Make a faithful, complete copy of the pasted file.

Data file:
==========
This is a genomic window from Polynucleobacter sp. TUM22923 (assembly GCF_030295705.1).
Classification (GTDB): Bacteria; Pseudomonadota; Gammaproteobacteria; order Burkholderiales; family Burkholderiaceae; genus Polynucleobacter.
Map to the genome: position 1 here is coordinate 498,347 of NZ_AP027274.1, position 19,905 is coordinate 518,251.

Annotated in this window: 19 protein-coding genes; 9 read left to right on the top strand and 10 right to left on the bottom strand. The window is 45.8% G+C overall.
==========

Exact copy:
This is a genomic window from Polynucleobacter sp. TUM22923 (assembly GCF_030295705.1).
Classification (GTDB): Bacteria; Pseudomonadota; Gammaproteobacteria; order Burkholderiales; family Burkholderiaceae; genus Polynucleobacter.
Map to the genome: position 1 here is coordinate 498,347 of NZ_AP027274.1, position 19,905 is coordinate 518,251.

Annotated in this window: 19 protein-coding genes; 9 read left to right on the top strand and 10 right to left on the bottom strand. The window is 45.8% G+C overall.